Miers, "Hector," and Rove's Double Game
In my last post, I painstakingly put together an analysis of the religious tradition that Harriet Miers has embraced, concluding that it doesn't much provide definitive evidence of her probable views on issues like abortion. Imagine my chagrin when I picked up the newspaper the next day to discover that her sometimes boyfriend and fellow parishioner at Valley View Christian Church, the right-wing Texas Supreme Court Justice Nathan Hecht, has been running around telling anybody who would listen that there's zero doubt about Miers' views on abortion.
In my own long discourse on Miers religious background, I concluded that the nexus between her religion and her judicial philosophy would probably remain a mystery so long as "she and her friends and associates decide to keep it that way." Well, Hecht would certainly qualify as someone in that inner loop; after all, he's the one who introduced Miers to Valley View about a quarter century ago, when she, a lapsed Catholic, was seeking a renewed spiritual life.
And indeed, Hecht's assertions seem to be having an effect in some circles. The influential conservative evangelical Marvin Olasky (best known as the coiner of the phrase "compassionate conservatism") has placed great stock in Hecht's assurances in his cautiously pro-Miers blog posts. More importantly, the ultimate Christian Right bigfoot, James Dobson, in his bizarre radio remarks yesterday defending his early support for Miers, mentions his friendship with "the man who brought her to the Lord" as one part of the "confidential" information persuading him. This is clearly a reference to Hecht.
But is Hecht speaking for himself, for Miers, and for the White House? Well, it's not like he's some loose cannon with no insider connections. Karl Rove ran his first campaign for the Texas Supreme Court. He knows the president well enough that W. has bestowed him with one of his famous personal nicknames: "Hector." It sure looks like he's on a mission from the administration to help preempt any Christian Right revolt against this nomination.
But the weird thing is: it may not be working that well. Yes, the latest C.W. among the chattering classes is that the intra-conservative fight over Miers is one of those Main Street/Country Club fights pitting the GOP's Christian Right base against snobby elitists who care more about a prospective justice's legal resume than about her willingness to overturn Roe v. Wade. Indeed, some point to the non-Christians prominent in the conservative opposition to Miers (e.g., David Frum, Bill Kristol) and luridly suggest a big-time Theocon/Neocon split.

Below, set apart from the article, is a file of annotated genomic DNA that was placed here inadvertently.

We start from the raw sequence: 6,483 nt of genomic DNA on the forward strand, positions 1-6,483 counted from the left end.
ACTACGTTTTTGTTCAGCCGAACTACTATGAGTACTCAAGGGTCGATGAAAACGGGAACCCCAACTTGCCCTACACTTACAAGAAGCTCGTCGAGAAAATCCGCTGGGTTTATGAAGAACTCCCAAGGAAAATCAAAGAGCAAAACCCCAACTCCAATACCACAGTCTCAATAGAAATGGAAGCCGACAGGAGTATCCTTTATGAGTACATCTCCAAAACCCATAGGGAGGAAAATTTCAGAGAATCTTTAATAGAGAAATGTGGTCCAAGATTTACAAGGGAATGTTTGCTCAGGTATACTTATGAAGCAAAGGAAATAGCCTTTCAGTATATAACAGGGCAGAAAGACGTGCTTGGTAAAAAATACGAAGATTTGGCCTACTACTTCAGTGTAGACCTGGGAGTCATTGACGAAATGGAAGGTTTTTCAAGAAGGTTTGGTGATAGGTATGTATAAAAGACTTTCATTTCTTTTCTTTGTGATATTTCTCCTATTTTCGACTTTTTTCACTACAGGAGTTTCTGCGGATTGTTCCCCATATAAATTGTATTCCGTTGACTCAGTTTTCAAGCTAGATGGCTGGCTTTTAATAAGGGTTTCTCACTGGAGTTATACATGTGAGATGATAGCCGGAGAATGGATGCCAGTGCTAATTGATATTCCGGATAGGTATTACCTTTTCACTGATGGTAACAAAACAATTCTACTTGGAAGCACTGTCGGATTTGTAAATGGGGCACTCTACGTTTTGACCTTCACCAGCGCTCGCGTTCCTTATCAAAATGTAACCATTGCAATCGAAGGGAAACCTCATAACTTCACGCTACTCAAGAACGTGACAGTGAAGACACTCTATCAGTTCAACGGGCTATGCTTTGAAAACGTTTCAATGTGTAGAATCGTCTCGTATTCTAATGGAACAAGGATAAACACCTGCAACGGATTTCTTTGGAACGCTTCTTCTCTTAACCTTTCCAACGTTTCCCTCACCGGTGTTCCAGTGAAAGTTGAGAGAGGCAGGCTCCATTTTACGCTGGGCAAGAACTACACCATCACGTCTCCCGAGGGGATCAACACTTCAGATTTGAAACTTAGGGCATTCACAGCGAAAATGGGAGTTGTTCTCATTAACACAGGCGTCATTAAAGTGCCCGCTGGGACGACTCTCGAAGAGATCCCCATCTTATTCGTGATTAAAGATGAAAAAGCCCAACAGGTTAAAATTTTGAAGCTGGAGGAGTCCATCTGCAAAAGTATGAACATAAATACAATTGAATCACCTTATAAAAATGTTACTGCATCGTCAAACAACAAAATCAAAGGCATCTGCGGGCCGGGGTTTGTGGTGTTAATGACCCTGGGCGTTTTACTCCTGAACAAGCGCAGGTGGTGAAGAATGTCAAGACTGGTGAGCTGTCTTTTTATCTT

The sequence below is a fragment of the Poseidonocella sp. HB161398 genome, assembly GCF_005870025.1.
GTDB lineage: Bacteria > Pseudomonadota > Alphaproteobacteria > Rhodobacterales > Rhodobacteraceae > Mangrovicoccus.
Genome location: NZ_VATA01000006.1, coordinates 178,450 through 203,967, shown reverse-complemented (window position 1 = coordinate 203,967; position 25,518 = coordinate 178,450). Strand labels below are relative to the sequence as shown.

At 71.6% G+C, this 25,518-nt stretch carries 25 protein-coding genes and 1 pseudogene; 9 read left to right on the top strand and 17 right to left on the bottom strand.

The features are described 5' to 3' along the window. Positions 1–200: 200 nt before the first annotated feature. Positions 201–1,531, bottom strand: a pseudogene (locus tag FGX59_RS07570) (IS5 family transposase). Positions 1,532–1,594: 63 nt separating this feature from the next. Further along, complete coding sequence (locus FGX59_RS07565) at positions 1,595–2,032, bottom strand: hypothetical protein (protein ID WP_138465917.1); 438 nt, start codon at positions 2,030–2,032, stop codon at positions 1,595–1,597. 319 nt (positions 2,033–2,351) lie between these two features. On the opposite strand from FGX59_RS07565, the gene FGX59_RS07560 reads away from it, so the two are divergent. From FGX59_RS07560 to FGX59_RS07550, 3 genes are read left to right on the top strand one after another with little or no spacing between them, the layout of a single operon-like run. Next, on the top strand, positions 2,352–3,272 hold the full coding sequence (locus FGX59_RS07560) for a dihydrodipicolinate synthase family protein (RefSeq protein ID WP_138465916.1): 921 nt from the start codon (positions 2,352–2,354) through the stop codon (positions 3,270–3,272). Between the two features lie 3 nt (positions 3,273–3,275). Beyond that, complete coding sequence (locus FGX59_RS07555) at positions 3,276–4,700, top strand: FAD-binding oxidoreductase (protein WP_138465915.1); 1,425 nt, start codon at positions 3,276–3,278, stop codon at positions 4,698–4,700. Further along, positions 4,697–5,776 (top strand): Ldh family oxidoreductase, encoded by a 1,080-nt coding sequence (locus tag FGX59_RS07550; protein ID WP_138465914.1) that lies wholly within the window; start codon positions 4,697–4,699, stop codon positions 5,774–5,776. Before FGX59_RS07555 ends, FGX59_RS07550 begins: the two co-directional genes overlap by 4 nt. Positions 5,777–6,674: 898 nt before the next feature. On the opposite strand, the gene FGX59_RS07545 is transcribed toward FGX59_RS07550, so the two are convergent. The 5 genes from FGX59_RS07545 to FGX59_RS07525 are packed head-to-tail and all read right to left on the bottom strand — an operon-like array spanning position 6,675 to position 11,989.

I don't think so. Aside from Frum, most of the National Review luminaries (e.g., Rich Lowry, Ramesh Ponnuru) who are prominent in the revolt against Miers are serious Right-to-Life Catholics. Nobody can out-Main Street Phyllis Schlafly, another Miers skeptic. Nobody's more focused on cultural issues like abortion than Paul Weyrich. Tony Perkins, Dobson's comrade-in-arms in the Colorado Springs Empire, has been notably neutral on the nomination.
And even Dobson himself is expressing doubts and fears on Miers and the abortion issue, noting in the radio address that he will have "the blood of all those babies" on his hands if he guesses wrong about her views.
You have to figure at this point that the White House is playing a dangerous double game on Miers, trying to get the word out to the Cultural Right that she's a sure vote to overturn Roe, without providing any evidence that could blow up on her during the confirmation hearings. The fact that the Cultural Right is split on Miers is an indication this preemptive strategy has failed, which means that conservatives as well as Democrats are going to press her and the White House for clearer answers to their questions.
My guess is that "Hector" will now shut up, leaving Rove and company to come up with a new strategy for threading this particular needle. It won't be easy. --